Romeo and Juliet" A True Aristotelian Tragedy Essay

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A true Aristotelian tragedy is considered to contain characters with one single flaw. Characters such as these display actions that wholly influence the outcome of the tragedy. William Shakespeare does just that in the writing of Romeo and Juliet. The Tragedy of Romeo and Juliet shall be considered an Aristotelian Tragedy as opposed to a tragic poem. This is true because every aspect of this poem adheres to the definition of Aristotelian. This poem should be considered an Aristotelian Tragedy because Romeo and Juliet committed their own flaw, which causes a chain reaction leading to their deaths. The two lovers are incontestably able to control their actions, yet they simply and eagerly choose not to. This is a decision completely…show more content…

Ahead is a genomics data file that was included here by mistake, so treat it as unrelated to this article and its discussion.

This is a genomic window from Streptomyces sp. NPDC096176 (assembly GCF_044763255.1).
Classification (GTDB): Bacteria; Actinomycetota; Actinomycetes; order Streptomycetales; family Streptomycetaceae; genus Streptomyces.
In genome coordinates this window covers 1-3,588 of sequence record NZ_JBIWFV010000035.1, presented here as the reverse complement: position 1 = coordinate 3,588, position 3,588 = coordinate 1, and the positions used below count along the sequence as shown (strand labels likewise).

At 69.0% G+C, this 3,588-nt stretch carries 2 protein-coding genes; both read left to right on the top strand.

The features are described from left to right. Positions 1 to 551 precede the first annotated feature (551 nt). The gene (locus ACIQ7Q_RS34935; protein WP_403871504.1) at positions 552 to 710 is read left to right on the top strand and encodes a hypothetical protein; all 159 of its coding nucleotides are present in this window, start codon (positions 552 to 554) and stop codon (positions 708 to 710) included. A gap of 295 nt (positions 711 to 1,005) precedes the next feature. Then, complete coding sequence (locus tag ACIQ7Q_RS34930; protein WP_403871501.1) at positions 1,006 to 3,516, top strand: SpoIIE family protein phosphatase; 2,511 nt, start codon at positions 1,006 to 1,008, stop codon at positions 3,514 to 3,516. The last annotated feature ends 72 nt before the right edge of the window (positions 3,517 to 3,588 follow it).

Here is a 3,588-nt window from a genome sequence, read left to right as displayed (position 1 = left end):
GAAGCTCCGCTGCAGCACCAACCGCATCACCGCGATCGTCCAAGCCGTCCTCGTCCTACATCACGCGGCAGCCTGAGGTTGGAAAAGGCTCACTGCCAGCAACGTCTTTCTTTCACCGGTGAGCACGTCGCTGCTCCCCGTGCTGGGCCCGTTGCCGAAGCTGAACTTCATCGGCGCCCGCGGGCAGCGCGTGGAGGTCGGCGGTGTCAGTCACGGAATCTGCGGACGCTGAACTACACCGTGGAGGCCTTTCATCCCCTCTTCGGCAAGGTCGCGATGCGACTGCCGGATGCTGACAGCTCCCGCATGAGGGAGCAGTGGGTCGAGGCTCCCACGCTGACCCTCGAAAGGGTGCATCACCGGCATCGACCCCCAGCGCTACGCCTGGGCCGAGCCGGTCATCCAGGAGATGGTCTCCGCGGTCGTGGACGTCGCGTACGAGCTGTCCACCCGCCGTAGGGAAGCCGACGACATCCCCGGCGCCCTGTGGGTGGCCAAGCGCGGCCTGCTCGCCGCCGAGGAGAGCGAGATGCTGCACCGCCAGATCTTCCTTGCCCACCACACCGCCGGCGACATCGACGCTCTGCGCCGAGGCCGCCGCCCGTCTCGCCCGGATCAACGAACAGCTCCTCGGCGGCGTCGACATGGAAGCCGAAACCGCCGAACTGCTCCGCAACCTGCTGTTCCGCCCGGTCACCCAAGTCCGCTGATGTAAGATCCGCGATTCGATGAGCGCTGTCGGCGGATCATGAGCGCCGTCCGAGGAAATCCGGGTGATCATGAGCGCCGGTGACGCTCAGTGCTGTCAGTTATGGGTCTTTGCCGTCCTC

As Thrasher has previously stated: “It is too perfect and too passionate for their world” (Page). He is saying how Romeo and Juliet think they are living in their own prefect world where nothing bad can happen to them. Soon reality will strike, and there will be no turning back. Furthermore, since they are teenagers who think they are in love, they do not understand what mistakes they are truly making by continuing with their romantic relationship. Romeo soon takes his love to the extreme when he continues to show his undying love for Juliet. In their reality, he believes “For fear of that, I still will stay with thee, / And never from this palace of dim night/Depart again” (V, iii, 115-117). Here, he is bestowing the ultimate sacrifice for Juliet. He does this to be with his one and only love for the rest of his life. This shows weakness on Romeo’s part because for Juliet, Romeo is willingly paying the ultimate price, which is death. Rite then and there, Romeo commits a behemothic mistake, his suicide. Juliet, on the other hand, shows her weakness in her romance by indubitably wanting to marry Romeo the night she meets him. This is nothing but an immature and somewhat adolescent move because she clearly did not think before she made this irrational decision. Moreover, she seemingly gets so caught up in teenage love, that she does not want the feeling to ever end. She especially experiences this feeling when she yells “O Romeo, Romeo! Wherefore art thou Romeo? \ Deny
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